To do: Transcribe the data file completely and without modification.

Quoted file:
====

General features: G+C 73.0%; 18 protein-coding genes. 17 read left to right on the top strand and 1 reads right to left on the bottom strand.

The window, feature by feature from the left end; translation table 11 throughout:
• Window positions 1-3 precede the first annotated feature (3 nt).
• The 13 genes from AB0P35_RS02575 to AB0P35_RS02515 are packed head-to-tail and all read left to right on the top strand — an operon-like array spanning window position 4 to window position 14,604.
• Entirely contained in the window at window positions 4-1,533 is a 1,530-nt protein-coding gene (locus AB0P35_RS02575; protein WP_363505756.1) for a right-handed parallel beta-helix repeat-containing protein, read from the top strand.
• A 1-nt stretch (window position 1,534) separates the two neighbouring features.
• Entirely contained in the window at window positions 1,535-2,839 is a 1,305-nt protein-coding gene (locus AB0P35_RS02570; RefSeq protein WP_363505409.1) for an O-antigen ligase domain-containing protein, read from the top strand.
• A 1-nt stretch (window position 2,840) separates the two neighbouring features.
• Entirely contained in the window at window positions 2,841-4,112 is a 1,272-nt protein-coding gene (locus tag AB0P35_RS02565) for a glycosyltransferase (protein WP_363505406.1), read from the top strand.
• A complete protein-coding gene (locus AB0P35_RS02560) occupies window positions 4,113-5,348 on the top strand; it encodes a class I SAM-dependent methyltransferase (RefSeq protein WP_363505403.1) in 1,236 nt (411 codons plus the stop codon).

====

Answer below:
General features: G+C 73.0%; 18 protein-coding genes. 17 read left to right on the top strand and 1 reads right to left on the bottom strand.

The window, feature by feature from the left end; translation table 11 throughout:
• Window positions 1-3 precede the first annotated feature (3 nt).
• The 13 genes from AB0P35_RS02575 to AB0P35_RS02515 are packed head-to-tail and all read left to right on the top strand — an operon-like array spanning window position 4 to window position 14,604.
• Entirely contained in the window at window positions 4-1,533 is a 1,530-nt protein-coding gene (locus AB0P35_RS02575; protein WP_363505756.1) for a right-handed parallel beta-helix repeat-containing protein, read from the top strand.
• A 1-nt stretch (window position 1,534) separates the two neighbouring features.
• Entirely contained in the window at window positions 1,535-2,839 is a 1,305-nt protein-coding gene (locus AB0P35_RS02570; RefSeq protein WP_363505409.1) for an O-antigen ligase domain-containing protein, read from the top strand.
• A 1-nt stretch (window position 2,840) separates the two neighbouring features.
• Entirely contained in the window at window positions 2,841-4,112 is a 1,272-nt protein-coding gene (locus tag AB0P35_RS02565) for a glycosyltransferase (protein WP_363505406.1), read from the top strand.
• A complete protein-coding gene (locus AB0P35_RS02560) occupies window positions 4,113-5,348 on the top strand; it encodes a class I SAM-dependent methyltransferase (RefSeq protein WP_363505403.1) in 1,236 nt (411 codons plus the stop codon).